Opportunists. Often the people who are formulating and perpetuating the myth blame both sides because it is to their advantage to do so. Watch out for these people—look behind what they are saying to see how it serves their agenda. Blaming both sides is a red flag for false equivalency and evil. Remember, when “both sides” language is trotted out, there probably is only one side at fault.

Seeing past disinformation

Here are some things you can do to help you see through deceptive tactics and disinformation.

Ask yourself questions about the person or group who is the source of the information:
•  Are their intentions usually honorable? Have they proven over time that they can be trusted?
• What has their character been like over the long haul? Do they honor Christ and are they living according to his commands? Or do they seem to be in service to some other cause?

Also ask yourself:
• Where did this information come from? Is it from a trustworthy source of longstanding, which uses rigorous fact-finding and reporting methods? Or is it from some website or social media source that has just popped up out of nowhere?
• If the information has been forwarded to you by a friend or relative, ask yourself whether in general they are a trustworthy source of information.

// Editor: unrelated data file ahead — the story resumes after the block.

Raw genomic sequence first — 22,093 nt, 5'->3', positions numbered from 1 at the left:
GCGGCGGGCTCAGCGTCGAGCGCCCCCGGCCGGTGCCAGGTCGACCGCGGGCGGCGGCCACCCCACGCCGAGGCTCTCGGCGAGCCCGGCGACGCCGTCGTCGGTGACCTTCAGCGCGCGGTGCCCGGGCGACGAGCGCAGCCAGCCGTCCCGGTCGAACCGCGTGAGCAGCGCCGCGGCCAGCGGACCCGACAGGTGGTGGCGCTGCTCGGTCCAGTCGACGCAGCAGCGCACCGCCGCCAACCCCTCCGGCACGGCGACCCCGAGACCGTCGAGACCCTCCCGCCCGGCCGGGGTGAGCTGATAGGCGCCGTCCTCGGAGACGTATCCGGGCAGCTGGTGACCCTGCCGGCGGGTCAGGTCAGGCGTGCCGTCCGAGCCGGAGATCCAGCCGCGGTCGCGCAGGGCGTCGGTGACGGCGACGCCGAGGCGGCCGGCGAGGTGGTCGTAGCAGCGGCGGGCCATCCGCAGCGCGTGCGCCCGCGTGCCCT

• Does it seem the information was recently manufactured, specifically to confuse or denigrate a person or group who otherwise have few or no marks against them?

Honoring Christ

Jesus calls us to seek and act on the truth, and to not be taken in by those practicing deception (see Matthew 10).  The writer of 2 Timothy advises us not to be fascinated with or fooled by controversies and deception (see 2 Tim. 6). And James also warns us about how easy it is to be deceived (James 1).

As Christians, we need to be devoted to the truth, no matter where it leads us. This is particularly the case when following the truth causes us to question our long-held beliefs, or to stand up regarding an injustice when doing so has a cost.

In these fraught times, may we as Christians remember what Jesus taught and how he expects us to live. Amen.


Do not be deceived, my beloved.
—James 1:16